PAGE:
Lauer stresses you should buy hybrids based on individual performance, not the genetic family’s performance. His reasoning is those bioengineered traits, sometimes involving up to 36 transgenes, will interact with the underlying germplasm. “We’ve seen up to a 30-bushel difference between hybrids in the same family of genetics — sometimes positive, sometimes negative. If the hybrid delivered isn’t exactly what you ordered, but in the same family, I would reject it,” he says.
This can be a challenge, as more traits are packaged and you can’t just switch in and out of traits very easily, Lauer adds. “If you don’t need it, why buy it?” he asks.
Lauer believes that varying hybrid maturity to mitigate risk can cost you bushels. “The best yield potential is always with full-season hybrids. In our trials, we see that every relative maturity unit equals a 2-bushel change, on average. So, the difference between a 90- and 100-day hybrid is 20 bushels, which can mean the difference between profit and loss plus extra drying costs,” he says.
“What we see is you max out yield at about 39,000 plants per acre (30-inch rows) and max out economic optimum at 35,000,” Lauer says. “What I tell growers is to plant a field to the population you believe is best (i.e., 30,000 plants/A) and for one round increase the population 10% (i.e. 33,000 plants/A) and see if you can find a change on your yield map.”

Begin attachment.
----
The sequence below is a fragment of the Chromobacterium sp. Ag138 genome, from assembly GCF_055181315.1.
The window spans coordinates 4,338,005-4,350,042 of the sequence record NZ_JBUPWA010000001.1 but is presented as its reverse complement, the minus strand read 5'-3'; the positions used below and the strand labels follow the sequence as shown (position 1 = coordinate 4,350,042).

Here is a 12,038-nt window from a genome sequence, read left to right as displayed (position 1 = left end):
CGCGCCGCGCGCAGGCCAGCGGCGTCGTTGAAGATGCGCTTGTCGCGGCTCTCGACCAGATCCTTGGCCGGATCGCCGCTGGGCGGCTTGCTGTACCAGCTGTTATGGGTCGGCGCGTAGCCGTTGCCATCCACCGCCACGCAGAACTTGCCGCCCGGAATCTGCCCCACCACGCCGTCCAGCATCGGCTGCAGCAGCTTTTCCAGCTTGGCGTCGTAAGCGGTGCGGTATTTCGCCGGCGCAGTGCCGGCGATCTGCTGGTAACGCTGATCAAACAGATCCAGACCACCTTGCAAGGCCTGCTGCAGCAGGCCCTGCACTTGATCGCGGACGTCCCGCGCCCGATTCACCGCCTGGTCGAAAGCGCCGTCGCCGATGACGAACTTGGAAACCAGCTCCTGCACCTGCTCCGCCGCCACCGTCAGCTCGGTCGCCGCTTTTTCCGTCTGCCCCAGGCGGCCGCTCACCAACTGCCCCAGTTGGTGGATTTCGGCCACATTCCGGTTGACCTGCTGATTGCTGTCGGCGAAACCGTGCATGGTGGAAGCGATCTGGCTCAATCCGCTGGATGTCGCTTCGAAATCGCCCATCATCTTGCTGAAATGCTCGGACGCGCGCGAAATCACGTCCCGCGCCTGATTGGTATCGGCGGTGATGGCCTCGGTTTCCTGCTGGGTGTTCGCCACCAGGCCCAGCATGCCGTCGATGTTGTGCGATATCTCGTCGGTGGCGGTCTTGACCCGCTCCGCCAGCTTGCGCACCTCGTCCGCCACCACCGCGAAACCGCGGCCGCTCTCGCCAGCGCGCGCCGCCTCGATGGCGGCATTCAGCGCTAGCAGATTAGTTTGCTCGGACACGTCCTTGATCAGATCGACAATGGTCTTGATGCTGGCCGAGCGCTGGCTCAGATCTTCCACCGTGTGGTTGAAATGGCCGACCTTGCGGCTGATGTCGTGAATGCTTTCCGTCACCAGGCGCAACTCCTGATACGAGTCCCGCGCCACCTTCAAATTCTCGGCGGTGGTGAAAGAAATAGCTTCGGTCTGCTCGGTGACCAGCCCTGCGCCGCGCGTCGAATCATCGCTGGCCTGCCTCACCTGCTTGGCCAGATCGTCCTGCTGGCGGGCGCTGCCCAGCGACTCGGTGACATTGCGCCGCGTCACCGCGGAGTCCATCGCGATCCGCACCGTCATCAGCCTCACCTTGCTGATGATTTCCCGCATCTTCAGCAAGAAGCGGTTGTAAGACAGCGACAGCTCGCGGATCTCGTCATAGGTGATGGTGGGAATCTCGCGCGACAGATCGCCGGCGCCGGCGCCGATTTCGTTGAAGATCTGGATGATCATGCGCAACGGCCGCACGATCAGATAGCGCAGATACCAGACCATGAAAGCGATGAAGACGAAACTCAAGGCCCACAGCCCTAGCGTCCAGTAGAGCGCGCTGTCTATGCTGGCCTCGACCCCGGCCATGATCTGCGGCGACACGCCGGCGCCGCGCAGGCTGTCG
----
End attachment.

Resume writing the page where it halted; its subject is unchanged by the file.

Does it pay to narrow rows? Lauer points out row spacing doesn’t improve yield that much. The difference in yield between 30-inch rows and 15- or 20-inch rows is only 3% on average. With most growers still on 30-inch corn, it’s probably not worth spending time (or the expense) for 3%, unless you have everything else worked out. Lauer admits that if he could move his whole research program to one row spacing, it would be 20-inch rows.
Even though you can’t get yield data at a field day, you can kick the tires (stalks) to learn and compare pest resistance, stalk strength, ear retention, drydown and other characteristics among hybrids. “While you can’t see everything that happens after the crop matures — that critical period between blacklayer and harvest — you can maybe see something that has occurred up to that point and how the crop dealt with the issue,” he says.
Coey adds that field days are a good time to ask the agronomist or plant breeder about future products and how the company is preparing to deliver genetic improvements. Finding a good, trustworthy resource to help sort through all the genetic characteristics and bioengineered traits can help immensely.
“And when the conversation turns to seed costs, a discussion of net earnings from new hybrids can be invaluable to learn,” he says.
More Information From University Trial Data
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™ ®Roundup Ready is a registered trademark of Monsanto Technology LLC. Always follow IRM, grain marketing and all other stewardship practices and pesticide label directions. Roundup Ready® crops contain genes that confer tolerance to glyphosate herbicides. Glyphosate herbicides will kill crops that are not tolerant to glyphosate. B.t. products may not yet be registered in all states. Check with your seed representative for the registration status in your state.